Access

You are not currently logged in.

Access your personal account or get JSTOR access through your library or other institution:

login

Log in to your personal account or through your institution.

If You Use a Screen Reader

This content is available through Read Online (Free) program, which relies on page scans. Since scans are not currently available to screen readers, please contact JSTOR User Support for access. We'll provide a PDF copy for your screen reader.

Icons of Liberty or Objects of Desire? American Women Olympians and the Politics of Consumption

Mark Dyreson
Journal of Contemporary History
Vol. 38, No. 3, Sport and Politics (Jul., 2003), pp. 435-460
Published by: Sage Publications, Ltd.
Stable URL: http://www.jstor.org/stable/3180646
Page Count: 26
  • Read Online (Free)
  • Download ($40.00)
  • Subscribe ($19.50)
  • Cite this Item
Since scans are not currently available to screen readers, please contact JSTOR User Support for access. We'll provide a PDF copy for your screen reader.
Icons of Liberty or Objects of Desire? American Women Olympians and the Politics of Consumption
Preview not available

Abstract

The 1920s witnessed both an explosion in sporting opportunities and the first exercise of national suffrage for women in the USA. Some commentators, including several women athletes, claimed that women's incursions into the formerly male domains of highly-competitive athletics were even more important than their hard-fought victory which won them the right to vote. Female athletes were hailed as symbols of the 'new woman's' political and social liberties. For the first time in American history, women's athletic performances became part of the struggle to define national identity in international sporting arenas. At the same time the media treated women athletes as sexually-appealing commodities and marketed them to mass audiences. In the burgeoning American consumer culture of the early twentieth century, female athletic stars served paradoxically as emblems of new political freedoms and traditional objects of male desires.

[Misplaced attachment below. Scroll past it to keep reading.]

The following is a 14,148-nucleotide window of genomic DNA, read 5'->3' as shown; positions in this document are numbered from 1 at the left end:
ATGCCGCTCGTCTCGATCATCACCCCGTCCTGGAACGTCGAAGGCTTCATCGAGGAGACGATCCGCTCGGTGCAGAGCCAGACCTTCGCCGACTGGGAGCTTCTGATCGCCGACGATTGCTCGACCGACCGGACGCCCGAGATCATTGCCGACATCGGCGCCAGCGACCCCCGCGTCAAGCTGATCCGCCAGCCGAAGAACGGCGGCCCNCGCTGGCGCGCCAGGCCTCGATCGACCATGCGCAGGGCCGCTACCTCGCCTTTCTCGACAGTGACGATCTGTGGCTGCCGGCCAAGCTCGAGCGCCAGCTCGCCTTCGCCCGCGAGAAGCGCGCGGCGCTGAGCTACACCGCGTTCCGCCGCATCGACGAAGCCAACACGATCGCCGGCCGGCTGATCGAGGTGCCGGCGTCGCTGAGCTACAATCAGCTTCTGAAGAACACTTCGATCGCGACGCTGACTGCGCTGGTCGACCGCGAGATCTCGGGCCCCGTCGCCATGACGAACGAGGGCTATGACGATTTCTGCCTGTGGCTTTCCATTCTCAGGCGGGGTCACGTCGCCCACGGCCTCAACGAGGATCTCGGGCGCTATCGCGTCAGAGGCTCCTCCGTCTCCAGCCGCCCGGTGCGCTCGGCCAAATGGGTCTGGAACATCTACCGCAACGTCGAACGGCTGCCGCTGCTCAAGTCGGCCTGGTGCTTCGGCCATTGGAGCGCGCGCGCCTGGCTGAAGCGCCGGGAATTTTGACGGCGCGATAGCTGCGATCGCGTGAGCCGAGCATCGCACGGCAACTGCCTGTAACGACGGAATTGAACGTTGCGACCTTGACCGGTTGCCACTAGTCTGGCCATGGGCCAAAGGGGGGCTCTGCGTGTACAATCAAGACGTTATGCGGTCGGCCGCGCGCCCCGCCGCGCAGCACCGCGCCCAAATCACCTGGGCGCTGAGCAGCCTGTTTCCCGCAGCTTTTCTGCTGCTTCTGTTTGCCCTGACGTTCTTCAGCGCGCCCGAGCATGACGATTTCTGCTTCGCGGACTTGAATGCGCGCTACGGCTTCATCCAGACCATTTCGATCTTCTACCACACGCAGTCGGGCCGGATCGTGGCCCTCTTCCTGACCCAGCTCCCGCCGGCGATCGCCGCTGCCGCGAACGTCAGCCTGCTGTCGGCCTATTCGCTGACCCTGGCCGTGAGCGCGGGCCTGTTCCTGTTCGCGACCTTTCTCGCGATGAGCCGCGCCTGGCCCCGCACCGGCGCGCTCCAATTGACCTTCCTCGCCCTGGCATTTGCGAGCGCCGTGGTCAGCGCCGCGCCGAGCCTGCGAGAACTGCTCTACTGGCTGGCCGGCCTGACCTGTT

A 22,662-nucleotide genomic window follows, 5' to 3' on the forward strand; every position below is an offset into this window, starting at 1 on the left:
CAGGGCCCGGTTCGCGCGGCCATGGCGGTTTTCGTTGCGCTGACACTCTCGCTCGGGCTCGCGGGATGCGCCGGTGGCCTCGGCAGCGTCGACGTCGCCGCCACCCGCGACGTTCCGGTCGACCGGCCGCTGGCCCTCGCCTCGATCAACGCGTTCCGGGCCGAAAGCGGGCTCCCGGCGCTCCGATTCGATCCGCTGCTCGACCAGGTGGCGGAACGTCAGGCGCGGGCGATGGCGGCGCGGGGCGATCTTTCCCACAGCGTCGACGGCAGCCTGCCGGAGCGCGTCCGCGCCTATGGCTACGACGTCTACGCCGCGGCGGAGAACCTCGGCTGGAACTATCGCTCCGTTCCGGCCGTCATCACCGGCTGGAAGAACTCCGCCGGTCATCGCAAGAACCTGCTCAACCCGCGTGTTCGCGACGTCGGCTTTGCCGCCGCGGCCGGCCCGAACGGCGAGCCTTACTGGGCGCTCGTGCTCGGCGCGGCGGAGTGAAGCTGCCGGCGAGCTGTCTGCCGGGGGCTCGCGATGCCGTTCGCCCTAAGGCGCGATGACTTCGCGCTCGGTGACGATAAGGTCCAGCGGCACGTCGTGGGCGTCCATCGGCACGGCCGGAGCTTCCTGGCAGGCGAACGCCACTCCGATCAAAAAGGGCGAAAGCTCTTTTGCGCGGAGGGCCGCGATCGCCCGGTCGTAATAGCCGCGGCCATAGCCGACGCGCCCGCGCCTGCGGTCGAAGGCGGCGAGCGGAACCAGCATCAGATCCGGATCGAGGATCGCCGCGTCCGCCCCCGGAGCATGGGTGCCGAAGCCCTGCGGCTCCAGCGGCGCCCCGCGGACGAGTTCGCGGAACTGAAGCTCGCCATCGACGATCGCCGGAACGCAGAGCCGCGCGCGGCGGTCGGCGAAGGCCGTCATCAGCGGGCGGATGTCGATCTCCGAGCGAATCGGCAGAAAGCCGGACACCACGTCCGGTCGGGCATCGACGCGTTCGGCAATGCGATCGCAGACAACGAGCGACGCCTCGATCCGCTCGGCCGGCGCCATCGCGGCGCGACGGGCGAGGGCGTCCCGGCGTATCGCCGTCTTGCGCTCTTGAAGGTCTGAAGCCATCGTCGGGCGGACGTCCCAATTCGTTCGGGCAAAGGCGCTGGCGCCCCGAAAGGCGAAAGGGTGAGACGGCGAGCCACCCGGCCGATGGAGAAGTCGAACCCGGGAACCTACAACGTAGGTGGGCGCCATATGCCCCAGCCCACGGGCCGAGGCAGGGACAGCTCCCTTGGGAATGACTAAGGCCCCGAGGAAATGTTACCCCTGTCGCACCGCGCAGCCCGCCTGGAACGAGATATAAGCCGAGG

Page Thumbnails

  • Thumbnail: Page 
[435]
    [435]
  • Thumbnail: Page 
436
    436
  • Thumbnail: Page 
437
    437
  • Thumbnail: Page 
438
    438
  • Thumbnail: Page 
439
    439
  • Thumbnail: Page 
440
    440
  • Thumbnail: Page 
441
    441
  • Thumbnail: Page 
442
    442
  • Thumbnail: Page 
443
    443
  • Thumbnail: Page 
444
    444
  • Thumbnail: Page 
445
    445
  • Thumbnail: Page 
446
    446
  • Thumbnail: Page 
447
    447
  • Thumbnail: Page 
448
    448
  • Thumbnail: Page 
449
    449
  • Thumbnail: Page 
450
    450
  • Thumbnail: Page 
451
    451
  • Thumbnail: Page 
452
    452
  • Thumbnail: Page 
453
    453
  • Thumbnail: Page 
454
    454
  • Thumbnail: Page 
455
    455
  • Thumbnail: Page 
456
    456
  • Thumbnail: Page 
457
    457
  • Thumbnail: Page 
458
    458
  • Thumbnail: Page 
459
    459
  • Thumbnail: Page 
460
    460